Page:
A sign of strong athletic programs at the college level is often how many players make it to the next level. At Mississippi State, for example, the last five years have seen first round picks in the NFL, NBA, MLB and WNBA Drafts. Bulldogs have made their way to the Olympics and the PGA. The Last two summers have seen the debuts of former MSU athletes in the professional softball and women’s soccer associations.
This summer, MSU will have a first when former track star Jasmine Cochran competes on American Ninja Warrior.Airing tonight on NBC at 7 p.m. central, American Ninja Warrior is a highly-entertaining battle of physical ability and mental capacity, described by NBC and Esquire as follows:
The action-packed series follows competitors as they tackle a series of challenging obstacle courses in both city qualifying and city finals rounds across the country. Those who successfully complete the finals course in their designated region move on to the national finals round in Las Vegas, where they face a stunning four-stage course modeled after the famed Mt. Midoriyama course in Japan. The winner will take home a grand prize of $1,000,000. Although many have come close, no competitor has yet to achieve total victory and claim the prize.
Tonight, Cochran will compete in the Houston qualifiers hoping to make it to the city finals with a trip to Las Vegas and a shot at one million on the line. Although, technically, she’s already made her attempt and learned her fate.
“But I’m not allowed to tell you what happened,” she said.
What she can tell us, however, is how she got to that point. A multi-sport standout in high school, Cochran (maiden name Walls) actually played basketball her first year of college. But when she decided that wasn’t for her, MSU track and field coach Steve Dudley convinced her to come play for him in Starkville. She obliged, and then she flourished. As a senior in 2006, she set the all-time school record in the high jump, her specialty event in both indoor and outdoor settings.
The record has since been broken by current Bulldog Erica Bougard, but Cochran says, “If the record was going to be broken, I’m told she’s a good person to do it.”
It was a bit of winding road that got Cochran to that record-setting moment in 2006, but she never felt like that was the end. Her last event as a college athlete was a competition in Tennessee, and she remembers walking off the track unfulfilled.
“When I finished, I didn’t feel finished,” Cochran said. “I was just trying to find my way.”
Her search for an athletic outlet was only encouraged by her husband James Cochran, a former MSU football player who understood the desire to compete.The difficulty was in finding somewhere to do it. As Cochran pointed out, there aren’t pick-up track meets around town like basketball or softball. Some friends recommended that she should run marathons or perhaps compete in triathlons, but there’s no fun in running without an obstacle and Cochran conceded she’s not a strong swimmer, so those were out.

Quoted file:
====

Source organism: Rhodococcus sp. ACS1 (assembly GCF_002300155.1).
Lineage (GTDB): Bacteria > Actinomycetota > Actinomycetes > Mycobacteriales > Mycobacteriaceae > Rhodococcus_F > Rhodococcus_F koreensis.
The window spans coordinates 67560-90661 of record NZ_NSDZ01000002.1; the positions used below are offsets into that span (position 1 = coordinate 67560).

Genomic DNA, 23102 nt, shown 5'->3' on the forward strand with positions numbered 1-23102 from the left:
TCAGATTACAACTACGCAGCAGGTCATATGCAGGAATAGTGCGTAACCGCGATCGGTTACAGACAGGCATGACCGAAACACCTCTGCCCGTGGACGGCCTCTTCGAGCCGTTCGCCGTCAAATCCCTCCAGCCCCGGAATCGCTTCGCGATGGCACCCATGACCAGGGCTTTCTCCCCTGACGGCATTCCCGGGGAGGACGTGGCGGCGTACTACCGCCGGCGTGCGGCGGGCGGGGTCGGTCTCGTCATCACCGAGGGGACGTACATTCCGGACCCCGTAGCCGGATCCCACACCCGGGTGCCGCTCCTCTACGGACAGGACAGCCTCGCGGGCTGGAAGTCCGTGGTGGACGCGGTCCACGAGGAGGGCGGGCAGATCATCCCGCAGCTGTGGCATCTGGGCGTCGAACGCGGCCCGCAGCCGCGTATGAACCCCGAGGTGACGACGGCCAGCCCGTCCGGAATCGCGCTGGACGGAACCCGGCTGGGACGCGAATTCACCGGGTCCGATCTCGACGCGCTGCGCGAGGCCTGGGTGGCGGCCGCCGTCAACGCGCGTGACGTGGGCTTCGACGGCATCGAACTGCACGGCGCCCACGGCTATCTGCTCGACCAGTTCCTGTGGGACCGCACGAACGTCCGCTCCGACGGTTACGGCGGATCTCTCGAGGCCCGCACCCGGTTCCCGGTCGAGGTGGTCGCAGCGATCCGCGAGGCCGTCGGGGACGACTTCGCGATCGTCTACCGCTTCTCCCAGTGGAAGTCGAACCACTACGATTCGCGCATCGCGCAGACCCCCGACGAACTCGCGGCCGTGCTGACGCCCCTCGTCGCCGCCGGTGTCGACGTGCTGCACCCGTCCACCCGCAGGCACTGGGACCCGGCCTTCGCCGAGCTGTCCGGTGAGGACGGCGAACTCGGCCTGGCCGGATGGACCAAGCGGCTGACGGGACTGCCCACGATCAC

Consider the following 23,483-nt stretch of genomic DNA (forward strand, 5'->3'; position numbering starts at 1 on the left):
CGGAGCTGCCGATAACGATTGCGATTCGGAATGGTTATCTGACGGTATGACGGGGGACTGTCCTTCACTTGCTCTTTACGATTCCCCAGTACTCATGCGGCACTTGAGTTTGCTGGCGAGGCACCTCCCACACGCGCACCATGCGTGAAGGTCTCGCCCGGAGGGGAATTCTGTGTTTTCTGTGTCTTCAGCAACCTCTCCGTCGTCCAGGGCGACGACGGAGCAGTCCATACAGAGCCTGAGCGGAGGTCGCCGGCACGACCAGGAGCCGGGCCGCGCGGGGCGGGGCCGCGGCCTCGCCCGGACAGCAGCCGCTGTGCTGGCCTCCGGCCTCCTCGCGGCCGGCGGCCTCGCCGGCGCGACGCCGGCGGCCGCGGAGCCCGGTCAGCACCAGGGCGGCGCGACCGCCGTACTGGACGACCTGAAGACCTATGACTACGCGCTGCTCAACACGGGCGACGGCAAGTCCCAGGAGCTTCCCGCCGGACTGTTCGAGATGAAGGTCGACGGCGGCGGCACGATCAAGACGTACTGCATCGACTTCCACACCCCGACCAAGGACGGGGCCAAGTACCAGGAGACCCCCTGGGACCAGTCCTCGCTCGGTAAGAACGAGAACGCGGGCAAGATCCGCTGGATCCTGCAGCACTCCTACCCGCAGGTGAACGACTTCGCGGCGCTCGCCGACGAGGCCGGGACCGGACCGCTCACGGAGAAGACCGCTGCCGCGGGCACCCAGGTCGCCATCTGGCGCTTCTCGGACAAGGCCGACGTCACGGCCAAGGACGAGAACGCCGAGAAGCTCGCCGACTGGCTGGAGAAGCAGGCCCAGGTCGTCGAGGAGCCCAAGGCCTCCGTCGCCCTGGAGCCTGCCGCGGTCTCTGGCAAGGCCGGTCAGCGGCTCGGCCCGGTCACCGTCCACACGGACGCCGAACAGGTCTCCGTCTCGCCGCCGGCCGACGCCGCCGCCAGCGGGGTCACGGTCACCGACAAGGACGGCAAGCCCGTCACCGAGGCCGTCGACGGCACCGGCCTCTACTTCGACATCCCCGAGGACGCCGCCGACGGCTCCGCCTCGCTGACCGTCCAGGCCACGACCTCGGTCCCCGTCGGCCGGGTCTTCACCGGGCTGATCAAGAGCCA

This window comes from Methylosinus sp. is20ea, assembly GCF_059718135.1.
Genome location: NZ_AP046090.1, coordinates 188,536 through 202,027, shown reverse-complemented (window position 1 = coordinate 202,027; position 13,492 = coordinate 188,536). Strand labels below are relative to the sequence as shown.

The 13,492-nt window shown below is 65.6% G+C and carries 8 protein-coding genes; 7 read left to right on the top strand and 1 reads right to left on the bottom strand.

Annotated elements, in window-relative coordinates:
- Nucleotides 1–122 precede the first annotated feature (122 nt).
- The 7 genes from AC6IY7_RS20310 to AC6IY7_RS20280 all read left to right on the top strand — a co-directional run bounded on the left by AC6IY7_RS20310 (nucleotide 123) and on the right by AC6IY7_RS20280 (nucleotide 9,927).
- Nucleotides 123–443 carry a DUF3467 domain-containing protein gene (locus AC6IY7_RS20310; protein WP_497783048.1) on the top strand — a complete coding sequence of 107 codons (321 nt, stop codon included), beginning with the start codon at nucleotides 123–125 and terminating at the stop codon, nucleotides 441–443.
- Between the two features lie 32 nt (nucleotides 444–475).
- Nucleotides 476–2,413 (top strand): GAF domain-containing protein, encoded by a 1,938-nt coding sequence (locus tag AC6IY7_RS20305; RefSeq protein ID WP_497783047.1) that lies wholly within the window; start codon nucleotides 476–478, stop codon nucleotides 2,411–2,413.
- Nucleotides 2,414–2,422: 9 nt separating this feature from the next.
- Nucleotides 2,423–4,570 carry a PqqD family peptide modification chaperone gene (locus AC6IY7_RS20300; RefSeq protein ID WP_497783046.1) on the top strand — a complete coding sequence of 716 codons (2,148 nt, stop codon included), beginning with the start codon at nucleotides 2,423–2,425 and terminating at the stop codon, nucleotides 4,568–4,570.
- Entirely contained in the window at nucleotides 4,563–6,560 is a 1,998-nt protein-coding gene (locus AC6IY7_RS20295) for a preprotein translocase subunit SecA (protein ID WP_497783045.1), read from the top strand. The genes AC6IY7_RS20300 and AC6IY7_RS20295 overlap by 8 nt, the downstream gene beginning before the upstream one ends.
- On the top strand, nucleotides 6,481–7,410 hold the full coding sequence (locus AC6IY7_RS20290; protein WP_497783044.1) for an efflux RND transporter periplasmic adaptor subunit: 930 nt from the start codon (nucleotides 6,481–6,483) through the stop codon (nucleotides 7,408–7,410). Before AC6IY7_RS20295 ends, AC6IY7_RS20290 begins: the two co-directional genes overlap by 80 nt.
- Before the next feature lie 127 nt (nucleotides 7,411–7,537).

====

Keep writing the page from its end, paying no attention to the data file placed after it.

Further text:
A few years ago, American Ninja Warrior caught her eye. She watched a season and was intrigued. She watched another the season the next year. Then finally, she decided, “I could do that.”
So Cochran, currently a personal trainer in Texas, put together an audition tape, made her submission and waited to find out if she’d be picked. We know now, she was invited to compete. It should be no surprise that a track athlete such as her would have the abilities needed.
“Track is the foundation of every other sport,” Cochran explained before going on to use the high jump as an example. “That event is very technical. You’ve got to be able to pay attention to the small things. You have to adjust your body and make quick decisions.”
Without revealing details of the competition or its outcome, Cochran did say one of the biggest things from her track days that came in handy was the versatility she had to learn for so many events.
As for how much of tonight’s program will be dedicated to Cochran, that she still does not know. Each competitor did full interviews the day before competition, with the producers left to decide how much is included in the final broadcast. A main point of conversation, as you’d imagine, was her time at MSU.
So, we wait a few more hours.to see what happens, and she waits to see how much of the interview they use.
“I did say ‘Hashtag Hail State,’” she said with a laugh.